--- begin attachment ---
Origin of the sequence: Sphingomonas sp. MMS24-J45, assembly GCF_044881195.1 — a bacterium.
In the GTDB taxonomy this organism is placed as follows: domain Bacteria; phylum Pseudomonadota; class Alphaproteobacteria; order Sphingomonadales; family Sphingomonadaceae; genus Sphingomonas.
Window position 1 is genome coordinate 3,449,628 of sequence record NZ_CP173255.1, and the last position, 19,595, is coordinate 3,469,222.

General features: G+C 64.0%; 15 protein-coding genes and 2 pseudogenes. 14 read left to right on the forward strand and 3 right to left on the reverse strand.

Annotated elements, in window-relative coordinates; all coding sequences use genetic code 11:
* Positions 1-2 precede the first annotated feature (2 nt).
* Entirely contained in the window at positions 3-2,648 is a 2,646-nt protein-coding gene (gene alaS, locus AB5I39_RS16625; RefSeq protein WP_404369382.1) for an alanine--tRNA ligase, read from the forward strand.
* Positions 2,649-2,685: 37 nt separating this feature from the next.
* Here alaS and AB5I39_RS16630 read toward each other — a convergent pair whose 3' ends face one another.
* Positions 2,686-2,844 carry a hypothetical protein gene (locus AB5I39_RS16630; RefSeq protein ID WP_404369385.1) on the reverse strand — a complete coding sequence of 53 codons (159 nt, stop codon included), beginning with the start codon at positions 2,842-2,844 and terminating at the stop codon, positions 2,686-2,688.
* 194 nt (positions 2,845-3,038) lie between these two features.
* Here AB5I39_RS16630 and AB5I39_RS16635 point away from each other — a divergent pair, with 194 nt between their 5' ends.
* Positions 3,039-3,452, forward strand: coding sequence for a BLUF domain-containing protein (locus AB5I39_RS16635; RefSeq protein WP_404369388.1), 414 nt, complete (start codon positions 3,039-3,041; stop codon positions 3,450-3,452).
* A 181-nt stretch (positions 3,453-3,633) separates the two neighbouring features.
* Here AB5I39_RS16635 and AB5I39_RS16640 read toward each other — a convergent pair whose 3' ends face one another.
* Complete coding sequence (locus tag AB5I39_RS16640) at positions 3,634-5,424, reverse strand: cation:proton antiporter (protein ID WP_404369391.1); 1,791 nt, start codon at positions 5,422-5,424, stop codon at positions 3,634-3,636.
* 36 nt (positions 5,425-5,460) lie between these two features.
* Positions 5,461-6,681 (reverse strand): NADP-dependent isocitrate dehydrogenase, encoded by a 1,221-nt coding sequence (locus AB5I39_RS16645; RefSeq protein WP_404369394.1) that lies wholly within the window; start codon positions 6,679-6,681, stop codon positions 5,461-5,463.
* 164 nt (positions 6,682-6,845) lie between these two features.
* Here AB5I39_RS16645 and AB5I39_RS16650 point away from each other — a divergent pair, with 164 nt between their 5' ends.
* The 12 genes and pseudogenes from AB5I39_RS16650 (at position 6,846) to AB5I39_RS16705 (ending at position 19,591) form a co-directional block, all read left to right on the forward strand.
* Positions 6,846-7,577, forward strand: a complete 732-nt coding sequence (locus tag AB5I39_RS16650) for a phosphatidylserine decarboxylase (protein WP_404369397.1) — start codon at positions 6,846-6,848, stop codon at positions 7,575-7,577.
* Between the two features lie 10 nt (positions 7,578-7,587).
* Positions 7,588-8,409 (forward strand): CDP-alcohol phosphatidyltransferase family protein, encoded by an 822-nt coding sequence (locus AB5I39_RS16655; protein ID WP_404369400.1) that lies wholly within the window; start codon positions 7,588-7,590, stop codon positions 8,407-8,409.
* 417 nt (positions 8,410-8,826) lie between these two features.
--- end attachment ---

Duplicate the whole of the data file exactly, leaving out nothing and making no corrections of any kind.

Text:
Origin of the sequence: Sphingomonas sp. MMS24-J45, assembly GCF_044881195.1 — a bacterium.
In the GTDB taxonomy this organism is placed as follows: domain Bacteria; phylum Pseudomonadota; class Alphaproteobacteria; order Sphingomonadales; family Sphingomonadaceae; genus Sphingomonas.
Window position 1 is genome coordinate 3,449,628 of sequence record NZ_CP173255.1, and the last position, 19,595, is coordinate 3,469,222.

General features: G+C 64.0%; 15 protein-coding genes and 2 pseudogenes. 14 read left to right on the forward strand and 3 right to left on the reverse strand.

Annotated elements, in window-relative coordinates; all coding sequences use genetic code 11:
* Positions 1-2 precede the first annotated feature (2 nt).
* Entirely contained in the window at positions 3-2,648 is a 2,646-nt protein-coding gene (gene alaS, locus AB5I39_RS16625; RefSeq protein WP_404369382.1) for an alanine--tRNA ligase, read from the forward strand.
* Positions 2,649-2,685: 37 nt separating this feature from the next.
* Here alaS and AB5I39_RS16630 read toward each other — a convergent pair whose 3' ends face one another.
* Positions 2,686-2,844 carry a hypothetical protein gene (locus AB5I39_RS16630; RefSeq protein ID WP_404369385.1) on the reverse strand — a complete coding sequence of 53 codons (159 nt, stop codon included), beginning with the start codon at positions 2,842-2,844 and terminating at the stop codon, positions 2,686-2,688.
* 194 nt (positions 2,845-3,038) lie between these two features.
* Here AB5I39_RS16630 and AB5I39_RS16635 point away from each other — a divergent pair, with 194 nt between their 5' ends.
* Positions 3,039-3,452, forward strand: coding sequence for a BLUF domain-containing protein (locus AB5I39_RS16635; RefSeq protein WP_404369388.1), 414 nt, complete (start codon positions 3,039-3,041; stop codon positions 3,450-3,452).
* A 181-nt stretch (positions 3,453-3,633) separates the two neighbouring features.
* Here AB5I39_RS16635 and AB5I39_RS16640 read toward each other — a convergent pair whose 3' ends face one another.
* Complete coding sequence (locus tag AB5I39_RS16640) at positions 3,634-5,424, reverse strand: cation:proton antiporter (protein ID WP_404369391.1); 1,791 nt, start codon at positions 5,422-5,424, stop codon at positions 3,634-3,636.
* 36 nt (positions 5,425-5,460) lie between these two features.
* Positions 5,461-6,681 (reverse strand): NADP-dependent isocitrate dehydrogenase, encoded by a 1,221-nt coding sequence (locus AB5I39_RS16645; RefSeq protein WP_404369394.1) that lies wholly within the window; start codon positions 6,679-6,681, stop codon positions 5,461-5,463.
* 164 nt (positions 6,682-6,845) lie between these two features.
* Here AB5I39_RS16645 and AB5I39_RS16650 point away from each other — a divergent pair, with 164 nt between their 5' ends.
* The 12 genes and pseudogenes from AB5I39_RS16650 (at position 6,846) to AB5I39_RS16705 (ending at position 19,591) form a co-directional block, all read left to right on the forward strand.
* Positions 6,846-7,577, forward strand: a complete 732-nt coding sequence (locus tag AB5I39_RS16650) for a phosphatidylserine decarboxylase (protein WP_404369397.1) — start codon at positions 6,846-6,848, stop codon at positions 7,575-7,577.
* Between the two features lie 10 nt (positions 7,578-7,587).
* Positions 7,588-8,409 (forward strand): CDP-alcohol phosphatidyltransferase family protein, encoded by an 822-nt coding sequence (locus AB5I39_RS16655; protein ID WP_404369400.1) that lies wholly within the window; start codon positions 7,588-7,590, stop codon positions 8,407-8,409.
* 417 nt (positions 8,410-8,826) lie between these two features.